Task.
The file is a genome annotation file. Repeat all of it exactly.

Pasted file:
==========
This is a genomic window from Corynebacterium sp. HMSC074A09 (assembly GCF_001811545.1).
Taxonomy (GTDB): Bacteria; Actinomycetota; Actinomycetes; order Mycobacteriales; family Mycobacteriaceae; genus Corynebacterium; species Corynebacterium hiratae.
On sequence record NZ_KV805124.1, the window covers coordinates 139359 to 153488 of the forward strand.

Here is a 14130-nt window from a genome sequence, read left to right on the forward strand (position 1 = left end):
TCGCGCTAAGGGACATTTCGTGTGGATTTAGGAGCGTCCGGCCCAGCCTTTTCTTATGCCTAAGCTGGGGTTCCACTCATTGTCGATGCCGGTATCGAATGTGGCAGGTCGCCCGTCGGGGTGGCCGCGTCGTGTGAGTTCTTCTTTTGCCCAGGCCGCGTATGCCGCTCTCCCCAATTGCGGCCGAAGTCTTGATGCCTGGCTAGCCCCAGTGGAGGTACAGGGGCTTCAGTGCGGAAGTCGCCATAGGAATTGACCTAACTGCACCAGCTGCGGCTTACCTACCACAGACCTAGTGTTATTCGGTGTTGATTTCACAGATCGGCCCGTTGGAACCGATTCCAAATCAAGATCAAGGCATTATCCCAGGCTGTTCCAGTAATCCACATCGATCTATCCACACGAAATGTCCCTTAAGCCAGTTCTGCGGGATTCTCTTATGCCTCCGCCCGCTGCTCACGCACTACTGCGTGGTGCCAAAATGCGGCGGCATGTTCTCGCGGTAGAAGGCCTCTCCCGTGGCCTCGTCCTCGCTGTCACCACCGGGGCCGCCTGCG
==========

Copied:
This is a genomic window from Corynebacterium sp. HMSC074A09 (assembly GCF_001811545.1).
Taxonomy (GTDB): Bacteria; Actinomycetota; Actinomycetes; order Mycobacteriales; family Mycobacteriaceae; genus Corynebacterium; species Corynebacterium hiratae.
On sequence record NZ_KV805124.1, the window covers coordinates 139359 to 153488 of the forward strand.

Here is a 14130-nt window from a genome sequence, read left to right on the forward strand (position 1 = left end):
TCGCGCTAAGGGACATTTCGTGTGGATTTAGGAGCGTCCGGCCCAGCCTTTTCTTATGCCTAAGCTGGGGTTCCACTCATTGTCGATGCCGGTATCGAATGTGGCAGGTCGCCCGTCGGGGTGGCCGCGTCGTGTGAGTTCTTCTTTTGCCCAGGCCGCGTATGCCGCTCTCCCCAATTGCGGCCGAAGTCTTGATGCCTGGCTAGCCCCAGTGGAGGTACAGGGGCTTCAGTGCGGAAGTCGCCATAGGAATTGACCTAACTGCACCAGCTGCGGCTTACCTACCACAGACCTAGTGTTATTCGGTGTTGATTTCACAGATCGGCCCGTTGGAACCGATTCCAAATCAAGATCAAGGCATTATCCCAGGCTGTTCCAGTAATCCACATCGATCTATCCACACGAAATGTCCCTTAAGCCAGTTCTGCGGGATTCTCTTATGCCTCCGCCCGCTGCTCACGCACTACTGCGTGGTGCCAAAATGCGGCGGCATGTTCTCGCGGTAGAAGGCCTCTCCCGTGGCCTCGTCCTCGCTGTCACCACCGGGGCCGCCTGCG